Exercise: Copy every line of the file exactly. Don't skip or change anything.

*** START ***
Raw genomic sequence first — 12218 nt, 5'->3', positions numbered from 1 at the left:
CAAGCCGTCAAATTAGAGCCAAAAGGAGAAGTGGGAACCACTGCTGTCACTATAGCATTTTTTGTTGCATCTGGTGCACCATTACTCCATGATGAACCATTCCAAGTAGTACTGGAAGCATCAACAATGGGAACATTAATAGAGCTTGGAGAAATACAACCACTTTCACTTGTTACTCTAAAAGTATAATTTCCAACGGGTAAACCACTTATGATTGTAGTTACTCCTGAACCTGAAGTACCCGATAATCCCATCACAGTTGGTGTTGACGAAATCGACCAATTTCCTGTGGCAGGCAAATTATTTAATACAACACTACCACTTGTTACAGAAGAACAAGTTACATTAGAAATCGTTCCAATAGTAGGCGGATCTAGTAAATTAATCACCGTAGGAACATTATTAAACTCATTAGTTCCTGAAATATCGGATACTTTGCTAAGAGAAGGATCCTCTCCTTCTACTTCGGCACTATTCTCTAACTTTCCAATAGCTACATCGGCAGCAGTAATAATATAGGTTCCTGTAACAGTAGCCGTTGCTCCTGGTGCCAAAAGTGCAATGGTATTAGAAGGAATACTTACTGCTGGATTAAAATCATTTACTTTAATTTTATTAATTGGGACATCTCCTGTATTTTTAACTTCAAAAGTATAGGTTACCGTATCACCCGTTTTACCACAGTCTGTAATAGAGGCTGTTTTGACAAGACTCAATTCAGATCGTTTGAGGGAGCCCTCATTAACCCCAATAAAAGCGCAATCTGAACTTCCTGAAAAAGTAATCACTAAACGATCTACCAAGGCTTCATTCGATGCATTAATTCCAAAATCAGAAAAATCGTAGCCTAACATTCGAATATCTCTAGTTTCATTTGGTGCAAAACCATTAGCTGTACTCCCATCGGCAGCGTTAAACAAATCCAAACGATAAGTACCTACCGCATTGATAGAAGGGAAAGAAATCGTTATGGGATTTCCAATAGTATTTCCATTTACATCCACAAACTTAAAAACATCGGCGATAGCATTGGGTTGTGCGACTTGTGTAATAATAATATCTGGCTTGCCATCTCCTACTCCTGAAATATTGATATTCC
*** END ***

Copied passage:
Raw genomic sequence first — 12218 nt, 5'->3', positions numbered from 1 at the left:
CAAGCCGTCAAATTAGAGCCAAAAGGAGAAGTGGGAACCACTGCTGTCACTATAGCATTTTTTGTTGCATCTGGTGCACCATTACTCCATGATGAACCATTCCAAGTAGTACTGGAAGCATCAACAATGGGAACATTAATAGAGCTTGGAGAAATACAACCACTTTCACTTGTTACTCTAAAAGTATAATTTCCAACGGGTAAACCACTTATGATTGTAGTTACTCCTGAACCTGAAGTACCCGATAATCCCATCACAGTTGGTGTTGACGAAATCGACCAATTTCCTGTGGCAGGCAAATTATTTAATACAACACTACCACTTGTTACAGAAGAACAAGTTACATTAGAAATCGTTCCAATAGTAGGCGGATCTAGTAAATTAATCACCGTAGGAACATTATTAAACTCATTAGTTCCTGAAATATCGGATACTTTGCTAAGAGAAGGATCCTCTCCTTCTACTTCGGCACTATTCTCTAACTTTCCAATAGCTACATCGGCAGCAGTAATAATATAGGTTCCTGTAACAGTAGCCGTTGCTCCTGGTGCCAAAAGTGCAATGGTATTAGAAGGAATACTTACTGCTGGATTAAAATCATTTACTTTAATTTTATTAATTGGGACATCTCCTGTATTTTTAACTTCAAAAGTATAGGTTACCGTATCACCCGTTTTACCACAGTCTGTAATAGAGGCTGTTTTGACAAGACTCAATTCAGATCGTTTGAGGGAGCCCTCATTAACCCCAATAAAAGCGCAATCTGAACTTCCTGAAAAAGTAATCACTAAACGATCTACCAAGGCTTCATTCGATGCATTAATTCCAAAATCAGAAAAATCGTAGCCTAACATTCGAATATCTCTAGTTTCATTTGGTGCAAAACCATTAGCTGTACTCCCATCGGCAGCGTTAAACAAATCCAAACGATAAGTACCTACCGCATTGATAGAAGGGAAAGAAATCGTTATGGGATTTCCAATAGTATTTCCATTTACATCCACAAACTTAAAAACATCGGCGATAGCATTGGGTTGTGCGACTTGTGTAATAATAATATCTGGCTTGCCATCTCCTACTCCTGAAATATTGATATTCC